The return to exams in 2022 reduced the excess by 138,597, leaving more than double that distance to go.”

Last week, some 73,000 fewer high A-level grades had been awarded in England, Wales and Northern Ireland than final yr as a part of efforts to convey outcomes again all the way down to pre-pandemic ranges, examination boards mentioned.

But there have been round 32,000 extra high grades awarded than in 2019.

There are nonetheless grade protections in place which imply a pupil will probably be simply as prone to obtain a specific grade this yr as they might have been earlier than the pandemic


Figures masking GCSE entries from college students in England, Wales and Northern Ireland will probably be printed by the Joint Council for Qualifications on Thursday.

While conventional A*-G grades are utilized in Northern Ireland and Wales, in England these have been changed with a 9-1 system, the place 9 is the very best.

A 4 is broadly equal to a C grade, and a 7 is broadly equal to an A.

In Wales and Northern Ireland, GCSE outcomes are anticipated to return to pre-pandemic ranges subsequent yr.

The report predicts that women’ lead over boys in scoring extra high GCSE grades may slim this yr, however feminine college students will “still remain far ahead”.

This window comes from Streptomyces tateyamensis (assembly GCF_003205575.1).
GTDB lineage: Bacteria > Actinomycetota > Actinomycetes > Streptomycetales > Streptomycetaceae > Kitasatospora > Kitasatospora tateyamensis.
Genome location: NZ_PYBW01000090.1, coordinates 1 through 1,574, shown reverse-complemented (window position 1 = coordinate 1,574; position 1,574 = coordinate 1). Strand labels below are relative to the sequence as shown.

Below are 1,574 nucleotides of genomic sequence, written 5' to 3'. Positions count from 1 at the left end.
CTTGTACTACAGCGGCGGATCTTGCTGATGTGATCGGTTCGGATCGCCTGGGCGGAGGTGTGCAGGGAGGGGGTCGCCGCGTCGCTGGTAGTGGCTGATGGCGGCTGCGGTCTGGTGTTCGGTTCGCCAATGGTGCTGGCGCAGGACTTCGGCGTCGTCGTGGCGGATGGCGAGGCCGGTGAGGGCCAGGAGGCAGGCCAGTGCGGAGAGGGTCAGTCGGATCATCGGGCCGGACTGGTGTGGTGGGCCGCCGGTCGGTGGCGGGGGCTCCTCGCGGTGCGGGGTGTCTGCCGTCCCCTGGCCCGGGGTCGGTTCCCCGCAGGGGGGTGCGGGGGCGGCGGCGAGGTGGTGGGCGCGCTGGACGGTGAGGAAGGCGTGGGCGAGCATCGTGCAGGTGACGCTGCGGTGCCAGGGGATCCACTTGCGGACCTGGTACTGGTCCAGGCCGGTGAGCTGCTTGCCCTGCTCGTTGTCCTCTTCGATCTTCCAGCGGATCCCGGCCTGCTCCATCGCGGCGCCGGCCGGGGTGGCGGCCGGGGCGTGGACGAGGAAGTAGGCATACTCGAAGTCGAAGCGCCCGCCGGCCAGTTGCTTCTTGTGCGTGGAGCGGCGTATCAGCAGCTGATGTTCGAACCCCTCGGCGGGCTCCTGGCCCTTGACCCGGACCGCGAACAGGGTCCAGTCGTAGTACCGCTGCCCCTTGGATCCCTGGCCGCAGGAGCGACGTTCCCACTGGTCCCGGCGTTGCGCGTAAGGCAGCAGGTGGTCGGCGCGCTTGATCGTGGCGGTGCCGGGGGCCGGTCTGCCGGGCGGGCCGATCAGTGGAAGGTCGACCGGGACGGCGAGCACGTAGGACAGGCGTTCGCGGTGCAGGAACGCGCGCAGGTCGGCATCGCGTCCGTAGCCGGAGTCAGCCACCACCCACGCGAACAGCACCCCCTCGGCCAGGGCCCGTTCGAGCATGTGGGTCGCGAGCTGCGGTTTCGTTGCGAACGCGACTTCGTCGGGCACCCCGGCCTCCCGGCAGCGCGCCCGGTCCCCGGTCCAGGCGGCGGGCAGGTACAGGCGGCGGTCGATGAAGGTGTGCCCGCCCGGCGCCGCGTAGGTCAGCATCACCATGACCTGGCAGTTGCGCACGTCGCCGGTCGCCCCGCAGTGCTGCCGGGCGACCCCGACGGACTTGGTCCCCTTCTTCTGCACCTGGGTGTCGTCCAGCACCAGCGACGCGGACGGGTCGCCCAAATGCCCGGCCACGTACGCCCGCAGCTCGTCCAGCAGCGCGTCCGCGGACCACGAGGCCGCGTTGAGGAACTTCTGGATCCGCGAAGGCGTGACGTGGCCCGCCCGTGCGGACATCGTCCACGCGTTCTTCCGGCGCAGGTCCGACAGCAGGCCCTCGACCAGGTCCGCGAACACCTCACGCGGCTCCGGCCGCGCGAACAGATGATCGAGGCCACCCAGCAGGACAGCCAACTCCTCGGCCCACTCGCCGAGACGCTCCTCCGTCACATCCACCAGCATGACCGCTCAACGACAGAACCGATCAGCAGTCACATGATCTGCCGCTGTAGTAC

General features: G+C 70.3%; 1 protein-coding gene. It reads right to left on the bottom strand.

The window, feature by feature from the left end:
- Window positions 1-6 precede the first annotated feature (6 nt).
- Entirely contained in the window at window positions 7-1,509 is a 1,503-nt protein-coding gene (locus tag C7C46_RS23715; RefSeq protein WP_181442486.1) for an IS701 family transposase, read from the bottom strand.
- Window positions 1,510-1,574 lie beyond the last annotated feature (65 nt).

Prof Smithers mentioned: “The under-performance of boys in school examinations tends to be accepted, but it should be treated as a national concern since it indicates that boys are not developing their full potential.

“This is of national importance, because we are not developing the talents of half the population as fully as we could.

“This can only lead to a decline in the nation’s economic competitiveness and ultimately loss of its standing in the world.”

The English Baccalaureate (EBacc) – a Government measure – goals to be sure that pupils take English, maths, science, a humanities topic and a language at GCSE.

The Government’s goal is to see 90% of pupils in England learning the EBacc topic mixture at GCSE by 2025.

But the report by CEER suggests “the poor take-up” of recent overseas languages has meant the Government is way off its goal.